Tahoe Nugget #114:
Eastern Sierra Delights
June 11, 2007
There is a lot more going on down Highway 395 than big mountain scenery and small town friendliness. From May to October trout fishing is a top attraction for visitors to the Eastern Sierra. Last week Nora and I
found out that anxious anglers have no qualms about getting out of bed before dawn, cranking up their diesel pickups and talking loudly outside our motel door about where the fish are biting best. By the time we
reached the Sabrina Lake District about 35 miles west of Bishop at a more reasonable hour, scores of bait and fly fishermen already lined the shores while many others manned boats or drifted along in their personal
fishing floats. The action seemed a bit subdued, but I suspect that the spectacular views and peaceful ambience more than made up for the lack of a catch. Largest fish I saw measured was about 18 inches long and
weighed in at 3 pounds, but there are plenty of pictures tacked up on the bait shop walls of people hoisting a trophy catch.
Beyond the fishing experience a trip down 395 offers plenty of easy exploration into the rugged and seismically active canyons along the Eastern Sierra Front. There are numerous geological features related to the
region's relatively recent volcanic history that many travelers miss. A short drive up towards the Mammoth Mountain ski resort leads you to the Devil's Postpile National Monument where a mass of lava cooled
slowly and evenly, producing long, symmetrical columns of black basalt rock. On the way there, a roadside pullout offers access to a large earthquake fissure that is 15 feet across and more than 30 feet deep. Pretty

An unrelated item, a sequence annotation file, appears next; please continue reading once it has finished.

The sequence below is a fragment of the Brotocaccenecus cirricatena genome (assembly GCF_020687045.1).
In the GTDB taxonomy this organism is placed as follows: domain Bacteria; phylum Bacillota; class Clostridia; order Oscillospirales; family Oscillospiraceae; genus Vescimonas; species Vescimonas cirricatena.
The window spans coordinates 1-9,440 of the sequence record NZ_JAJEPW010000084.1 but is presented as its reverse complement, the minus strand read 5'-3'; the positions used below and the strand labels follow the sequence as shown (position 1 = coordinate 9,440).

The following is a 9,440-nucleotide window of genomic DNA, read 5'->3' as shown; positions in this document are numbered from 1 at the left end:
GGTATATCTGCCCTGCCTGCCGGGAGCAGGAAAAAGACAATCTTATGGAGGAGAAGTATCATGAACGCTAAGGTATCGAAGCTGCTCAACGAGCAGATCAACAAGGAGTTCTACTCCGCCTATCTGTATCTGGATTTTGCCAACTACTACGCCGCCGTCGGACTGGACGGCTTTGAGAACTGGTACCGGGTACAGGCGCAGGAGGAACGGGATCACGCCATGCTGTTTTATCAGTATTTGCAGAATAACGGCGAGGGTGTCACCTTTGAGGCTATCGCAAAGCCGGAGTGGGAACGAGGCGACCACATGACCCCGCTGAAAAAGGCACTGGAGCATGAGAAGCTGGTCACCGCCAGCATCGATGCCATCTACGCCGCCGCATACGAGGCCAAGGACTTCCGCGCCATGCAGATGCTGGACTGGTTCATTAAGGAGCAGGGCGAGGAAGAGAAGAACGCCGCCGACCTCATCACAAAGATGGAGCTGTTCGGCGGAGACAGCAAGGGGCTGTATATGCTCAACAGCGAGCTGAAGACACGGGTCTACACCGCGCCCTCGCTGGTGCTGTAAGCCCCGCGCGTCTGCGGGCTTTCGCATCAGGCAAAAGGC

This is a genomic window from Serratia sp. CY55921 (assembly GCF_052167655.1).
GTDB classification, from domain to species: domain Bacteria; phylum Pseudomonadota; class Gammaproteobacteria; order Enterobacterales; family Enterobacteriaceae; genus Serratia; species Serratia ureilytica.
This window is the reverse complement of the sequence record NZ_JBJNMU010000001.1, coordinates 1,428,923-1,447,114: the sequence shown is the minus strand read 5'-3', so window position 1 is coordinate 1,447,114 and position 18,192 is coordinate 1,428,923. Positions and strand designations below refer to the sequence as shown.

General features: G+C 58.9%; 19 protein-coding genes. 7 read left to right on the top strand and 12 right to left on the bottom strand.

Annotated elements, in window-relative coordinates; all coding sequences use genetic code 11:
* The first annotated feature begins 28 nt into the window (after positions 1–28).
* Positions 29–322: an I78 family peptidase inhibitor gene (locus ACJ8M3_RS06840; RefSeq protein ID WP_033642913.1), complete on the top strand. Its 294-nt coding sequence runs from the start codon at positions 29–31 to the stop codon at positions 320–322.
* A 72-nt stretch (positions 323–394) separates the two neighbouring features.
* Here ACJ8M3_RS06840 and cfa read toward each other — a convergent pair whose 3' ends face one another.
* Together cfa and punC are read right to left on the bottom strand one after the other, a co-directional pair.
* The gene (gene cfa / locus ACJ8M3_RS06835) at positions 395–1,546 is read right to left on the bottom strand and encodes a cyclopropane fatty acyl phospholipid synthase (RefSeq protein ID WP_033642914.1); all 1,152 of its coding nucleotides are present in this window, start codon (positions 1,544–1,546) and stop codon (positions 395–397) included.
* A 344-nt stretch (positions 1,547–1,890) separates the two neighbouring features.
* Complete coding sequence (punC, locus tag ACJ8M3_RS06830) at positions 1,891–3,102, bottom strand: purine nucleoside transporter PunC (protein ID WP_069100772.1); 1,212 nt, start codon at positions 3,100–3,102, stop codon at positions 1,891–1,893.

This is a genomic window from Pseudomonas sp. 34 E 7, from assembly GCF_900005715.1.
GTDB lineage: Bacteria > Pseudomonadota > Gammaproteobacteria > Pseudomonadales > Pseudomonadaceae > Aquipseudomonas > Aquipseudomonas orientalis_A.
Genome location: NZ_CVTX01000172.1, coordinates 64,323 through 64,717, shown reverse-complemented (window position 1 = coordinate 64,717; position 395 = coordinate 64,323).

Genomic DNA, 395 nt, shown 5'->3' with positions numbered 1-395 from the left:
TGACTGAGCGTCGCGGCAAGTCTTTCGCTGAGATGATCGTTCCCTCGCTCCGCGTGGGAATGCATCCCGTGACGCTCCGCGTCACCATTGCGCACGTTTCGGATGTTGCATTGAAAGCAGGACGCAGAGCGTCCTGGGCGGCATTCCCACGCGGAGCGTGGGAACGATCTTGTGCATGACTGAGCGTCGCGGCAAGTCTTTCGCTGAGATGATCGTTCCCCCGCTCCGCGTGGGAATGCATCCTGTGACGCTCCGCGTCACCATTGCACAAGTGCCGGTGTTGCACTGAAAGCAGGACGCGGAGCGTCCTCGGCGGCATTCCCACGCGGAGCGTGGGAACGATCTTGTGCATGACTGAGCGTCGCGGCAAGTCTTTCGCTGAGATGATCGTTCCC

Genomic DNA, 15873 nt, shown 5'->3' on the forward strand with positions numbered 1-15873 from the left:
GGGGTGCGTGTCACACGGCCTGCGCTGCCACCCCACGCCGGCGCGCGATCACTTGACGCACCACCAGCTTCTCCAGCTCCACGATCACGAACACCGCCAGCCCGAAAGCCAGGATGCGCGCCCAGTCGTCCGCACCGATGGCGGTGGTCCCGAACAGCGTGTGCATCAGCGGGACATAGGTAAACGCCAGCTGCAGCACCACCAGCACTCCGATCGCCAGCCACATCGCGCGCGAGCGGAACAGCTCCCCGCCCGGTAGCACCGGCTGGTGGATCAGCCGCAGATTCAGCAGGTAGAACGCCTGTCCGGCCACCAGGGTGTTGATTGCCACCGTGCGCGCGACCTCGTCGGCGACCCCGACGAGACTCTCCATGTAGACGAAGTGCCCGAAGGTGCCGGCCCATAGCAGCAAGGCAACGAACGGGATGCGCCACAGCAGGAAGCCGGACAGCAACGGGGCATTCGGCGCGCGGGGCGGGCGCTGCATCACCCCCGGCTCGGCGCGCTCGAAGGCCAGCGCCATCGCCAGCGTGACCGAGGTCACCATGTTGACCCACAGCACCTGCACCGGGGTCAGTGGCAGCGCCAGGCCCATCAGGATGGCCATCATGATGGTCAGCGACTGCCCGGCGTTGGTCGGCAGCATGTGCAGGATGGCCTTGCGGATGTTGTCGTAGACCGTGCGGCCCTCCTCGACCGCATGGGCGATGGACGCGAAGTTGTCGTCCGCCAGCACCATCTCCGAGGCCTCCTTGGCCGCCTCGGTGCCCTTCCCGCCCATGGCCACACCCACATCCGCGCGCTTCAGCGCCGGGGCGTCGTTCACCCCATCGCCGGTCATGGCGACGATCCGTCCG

impressive and makes you wonder when the next big temblor will hit this active earthquake zone.
Nearby another quick detour up a short dirt road offers an opportunity to explore Obsidian Dome, an impressive mound of lava that hardened into shiny black glass. The extruded flow is one mile long and up to 300 feet
high, a hulking pile of fascinating rock that will make you want to take a chunk home for the mantle.
Photo #1: Fisherman floating in Lake Sabrina. Anglers propel the inflated watercraft with flippers on their feet.
Photo #2: Dad teaching his son to fish at Convict Lake
Photo #3: Hugh earthquake fissure at
Mammoth, California. If you look closely you can see a fence and person among the huge trees at the top of the photo.
Photo #4: Rock in foreground shows banding common in obsidian rock
Photo #5: Taking it easy